God works in wonderful and mysterious ways to bring his people together around his altar.
For the people of St. Gertrude Parish, it began many generations ago with three men--an industrialist from Ireland, a priest from Bohemia, and an architect from the Grand Duchy of Luxembourg--who settled in Western Pennsylvania. These three used their time, talents and treasures in ways which continue to affect us even today.
The industrialist, George G. McMurty, moved to the Apollo Iron and Steel Company downriver to a railroad whistle stop known as Townsend Station. Here, in 1895, he envisioned and built one of America's first fully planned industrial towns, Vandergrift. As the mill prospered and continued to expand, so did the town's population. Soon after, a small, newly-formed congregation of Catholics moved from Apollo to this town and became the community of St. Gertrude Parish, in 1898.
The late Bishop Richard Phelan of the Diocese of Pittsburgh dedicated a small brick church on Aug. 7, of that year; however, parishioners of St. Gertrude celebrated their first Mass on Easter Sunday, April 10, 1898, with Benedictine Father Boniface Wirtner. During that service, Father Wirtner preformed the first baptism of the parish, on two children, Thomas and Elizabeth Cook. The first confirmation class, in 1898, included 65 people. Father Wirtner celebrated the first marriage of Henry O'Shoa and Elizabeth Moore on April 28, 1898. The first funeral was held for John Moloney on June 7, 1899.
Benedictine Father Martin Singer was appointed the second pastor of the parish in 1899, and Emma Ossley was the first person to be buried in St. Gertrude Cemetery on May 16, 1902.
Ten years after his appointment, the young parish had grown to over 2,000 souls, and Father Singer recognized the need for a larger building. On July 7, 1909, the late Bishop Regis Canevin of the Diocese of Pittsburgh granted permission for a new church building.
The architect, John Theordore Comes, Luxembourg's most famous architect and builder of cathedrals, was commissioned by Father Singer to design the present day St. Gertrude Church. It was completed for $50,000 and was blessed by Bishop Canevin on Mar. 26, 1911.
Benedictine Father Sigismund Szydlowski was appointed assistant pastor on June 20, 1913. He was responsible for the care of Slovak, Polish and Lithuanian speaking parishioners.
The Holy Name Society was established on Jan. 26, 1913, and the Young Ladies Blessed Virgin Sodality was canonically established on April 18, 1916. A new rectory was constructed in 1921.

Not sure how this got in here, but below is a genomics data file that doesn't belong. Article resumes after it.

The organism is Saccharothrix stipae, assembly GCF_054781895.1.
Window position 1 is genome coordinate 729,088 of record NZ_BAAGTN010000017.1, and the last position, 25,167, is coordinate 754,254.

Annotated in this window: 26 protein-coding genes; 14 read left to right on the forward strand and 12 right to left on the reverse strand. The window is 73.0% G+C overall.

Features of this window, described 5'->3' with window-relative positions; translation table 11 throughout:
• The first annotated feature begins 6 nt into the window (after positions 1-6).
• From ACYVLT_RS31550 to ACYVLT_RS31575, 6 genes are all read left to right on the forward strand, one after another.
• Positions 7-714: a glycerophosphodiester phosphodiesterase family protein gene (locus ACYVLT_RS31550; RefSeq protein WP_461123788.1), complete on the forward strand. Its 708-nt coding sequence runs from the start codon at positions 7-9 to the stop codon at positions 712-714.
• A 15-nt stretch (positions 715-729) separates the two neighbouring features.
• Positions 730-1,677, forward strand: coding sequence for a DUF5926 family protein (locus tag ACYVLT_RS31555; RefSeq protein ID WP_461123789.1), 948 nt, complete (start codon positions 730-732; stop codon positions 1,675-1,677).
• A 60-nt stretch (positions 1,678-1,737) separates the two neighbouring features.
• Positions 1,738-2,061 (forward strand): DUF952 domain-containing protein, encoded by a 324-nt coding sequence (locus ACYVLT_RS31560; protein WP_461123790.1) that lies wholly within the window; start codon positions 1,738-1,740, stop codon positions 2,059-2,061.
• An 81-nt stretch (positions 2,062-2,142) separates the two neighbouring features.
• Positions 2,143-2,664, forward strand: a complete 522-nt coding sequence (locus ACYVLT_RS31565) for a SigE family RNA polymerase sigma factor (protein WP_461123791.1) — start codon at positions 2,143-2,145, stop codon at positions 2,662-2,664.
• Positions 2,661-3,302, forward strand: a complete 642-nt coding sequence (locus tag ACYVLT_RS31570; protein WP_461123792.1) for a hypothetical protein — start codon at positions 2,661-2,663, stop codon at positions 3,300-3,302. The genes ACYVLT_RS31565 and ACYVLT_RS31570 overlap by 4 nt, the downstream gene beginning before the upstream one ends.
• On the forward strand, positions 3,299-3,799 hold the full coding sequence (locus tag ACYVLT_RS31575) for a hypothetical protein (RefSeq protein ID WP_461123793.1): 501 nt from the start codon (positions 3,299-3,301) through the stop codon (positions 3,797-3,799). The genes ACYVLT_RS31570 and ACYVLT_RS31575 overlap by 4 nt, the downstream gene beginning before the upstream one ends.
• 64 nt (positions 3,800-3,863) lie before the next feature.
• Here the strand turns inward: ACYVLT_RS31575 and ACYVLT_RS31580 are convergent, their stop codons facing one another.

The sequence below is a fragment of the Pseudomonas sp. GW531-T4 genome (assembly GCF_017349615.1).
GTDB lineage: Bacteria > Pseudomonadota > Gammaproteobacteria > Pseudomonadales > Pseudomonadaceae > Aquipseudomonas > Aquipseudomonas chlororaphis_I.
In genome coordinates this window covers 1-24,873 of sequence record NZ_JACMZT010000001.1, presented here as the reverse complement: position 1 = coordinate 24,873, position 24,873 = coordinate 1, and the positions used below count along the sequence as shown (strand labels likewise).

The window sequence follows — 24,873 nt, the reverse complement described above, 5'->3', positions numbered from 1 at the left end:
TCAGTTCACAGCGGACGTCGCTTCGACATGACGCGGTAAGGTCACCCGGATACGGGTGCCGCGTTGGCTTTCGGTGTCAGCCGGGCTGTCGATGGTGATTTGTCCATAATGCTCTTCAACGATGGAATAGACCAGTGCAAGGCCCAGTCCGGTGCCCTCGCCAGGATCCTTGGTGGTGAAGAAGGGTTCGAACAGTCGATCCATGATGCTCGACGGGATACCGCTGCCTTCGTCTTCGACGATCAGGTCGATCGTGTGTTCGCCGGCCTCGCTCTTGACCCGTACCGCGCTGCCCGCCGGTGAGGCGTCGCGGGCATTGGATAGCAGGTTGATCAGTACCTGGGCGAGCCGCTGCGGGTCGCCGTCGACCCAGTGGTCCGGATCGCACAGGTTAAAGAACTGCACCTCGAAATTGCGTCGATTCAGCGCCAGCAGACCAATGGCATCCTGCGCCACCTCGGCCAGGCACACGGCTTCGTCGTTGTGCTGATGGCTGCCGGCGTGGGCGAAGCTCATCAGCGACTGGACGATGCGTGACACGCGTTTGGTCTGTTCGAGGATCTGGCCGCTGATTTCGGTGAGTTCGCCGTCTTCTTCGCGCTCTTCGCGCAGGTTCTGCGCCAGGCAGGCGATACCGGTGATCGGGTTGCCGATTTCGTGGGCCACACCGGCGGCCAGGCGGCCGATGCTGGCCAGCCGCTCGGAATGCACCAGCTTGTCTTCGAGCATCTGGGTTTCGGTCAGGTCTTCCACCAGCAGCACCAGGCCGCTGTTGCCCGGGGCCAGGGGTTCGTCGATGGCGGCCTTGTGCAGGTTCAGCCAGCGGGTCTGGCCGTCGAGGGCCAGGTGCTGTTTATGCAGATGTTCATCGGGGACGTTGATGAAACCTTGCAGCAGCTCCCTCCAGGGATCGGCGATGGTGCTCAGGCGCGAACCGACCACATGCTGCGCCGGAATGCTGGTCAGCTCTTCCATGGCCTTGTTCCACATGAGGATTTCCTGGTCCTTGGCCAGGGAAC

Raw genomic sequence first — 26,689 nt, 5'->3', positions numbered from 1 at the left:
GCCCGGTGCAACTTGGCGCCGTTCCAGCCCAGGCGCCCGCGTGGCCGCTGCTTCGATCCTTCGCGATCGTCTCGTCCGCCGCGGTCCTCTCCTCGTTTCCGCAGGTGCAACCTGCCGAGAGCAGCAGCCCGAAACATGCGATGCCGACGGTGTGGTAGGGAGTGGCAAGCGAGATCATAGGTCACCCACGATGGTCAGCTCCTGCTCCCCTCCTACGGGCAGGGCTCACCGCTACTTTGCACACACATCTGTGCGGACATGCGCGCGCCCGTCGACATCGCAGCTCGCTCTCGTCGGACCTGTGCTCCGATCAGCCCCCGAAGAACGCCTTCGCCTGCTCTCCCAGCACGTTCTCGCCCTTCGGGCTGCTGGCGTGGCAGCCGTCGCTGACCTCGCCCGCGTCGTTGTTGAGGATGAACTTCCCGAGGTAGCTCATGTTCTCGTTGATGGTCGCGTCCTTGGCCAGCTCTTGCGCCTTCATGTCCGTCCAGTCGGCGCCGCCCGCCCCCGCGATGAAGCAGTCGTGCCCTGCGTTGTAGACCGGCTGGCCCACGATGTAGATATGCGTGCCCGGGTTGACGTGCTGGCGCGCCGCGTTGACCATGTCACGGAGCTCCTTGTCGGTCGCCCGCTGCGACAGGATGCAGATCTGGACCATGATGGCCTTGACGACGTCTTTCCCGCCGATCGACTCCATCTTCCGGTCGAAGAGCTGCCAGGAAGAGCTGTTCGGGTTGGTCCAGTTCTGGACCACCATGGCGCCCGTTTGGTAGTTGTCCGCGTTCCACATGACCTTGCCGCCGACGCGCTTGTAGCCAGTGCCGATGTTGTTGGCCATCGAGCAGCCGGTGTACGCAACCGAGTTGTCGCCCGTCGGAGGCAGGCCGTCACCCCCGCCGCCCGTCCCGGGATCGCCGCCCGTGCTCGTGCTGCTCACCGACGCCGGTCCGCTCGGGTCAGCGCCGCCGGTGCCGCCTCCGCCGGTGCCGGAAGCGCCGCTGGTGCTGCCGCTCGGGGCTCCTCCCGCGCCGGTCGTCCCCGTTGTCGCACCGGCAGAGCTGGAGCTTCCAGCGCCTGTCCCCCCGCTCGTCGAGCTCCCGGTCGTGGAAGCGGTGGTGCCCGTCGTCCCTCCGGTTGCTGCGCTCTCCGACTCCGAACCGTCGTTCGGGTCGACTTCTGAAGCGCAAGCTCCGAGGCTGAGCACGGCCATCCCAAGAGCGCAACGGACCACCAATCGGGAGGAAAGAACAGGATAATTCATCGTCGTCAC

By 1922, the need for a school grew large enough for St. Gertrude to acquire a school building. Taught by the Benedictine Sisters, the school opened its doors in September 1924. Unfortunately the school was closed in 1932, as a result of the Great Depression; however, it reopened in 1947, and an addition was added in 1953.
The Rosary Society was formed on March 9, 1939, and was later canonically established on Oct. 20, 1940.
Father Paschal Kneip arrived at the parish on Aug. 15, 1951, to serve as its first permanent assistant pastor. On Aug. 31, 1953, the first issue of the parish bulletin was produced.
The year 1955 welcomed major repairs and renovations to St. Gertrude Church. The following year, the shrine of Our Lady of Grace was donated by the Young Ladies Sodality. The late Msgr. Cyril J. Vogel, then diocesan chancellor, blessed the shrine on Nov. 1, 1956. A new organ was installed in the church on March 10, 1959, and new church bells and carillons were blessed in 1961, by the late Bishop William G. Connare of the Diocese of Greensburg.
Again, in 1972, the church underwent extensive renovations. Over a decade later, on Sept. 23, 1983, St. Gertrude Church, a Romanesque-inspired structure was inducted into the Pennsylvania Inventory of Historical Places. The side exits were closed permanently in 1983, and tinted glass windows were installed.
In 1986, a second statue of the Blessed Mother was dedicated at St. Gertrude Church. The new statue--Mary, Mother of Peace--was blessed during a special liturgy on the Feast of the Assumption, Aug. 28. Two years later, then-Bishop Anthony G. Bosco blessed a new altar at the church on June 12, 1988.
The parish celebrated its centennial anniversary in 1998.
Today, we too, like the good steward, continue to use our time, talents and treasures to help carry out God's plan, with gratitude for those who have gone before us to build our church's foundation, and with sincere appreciation as we thank God.
In February 2014, Bishop Lawrence E. Brandt, fourth bishop of the diocese, made a statement in response to the needs of Christ the King Parish, Leechburg, that employed a model of parish staffing and structuring that has proven to be effective within the diocese. He announced, after consultation with Archabbot Doughlas Nowicki of St. Vincent Archabbey, that on Feb. 12, 2014, Christ the King Parish in Leechburg and St. Gertrude parish were to be partnered. Father James Loew, OSB, continued his appointment as the pastor of St. Gertrude Parish and also served as the new administrator of Christ the King Parish.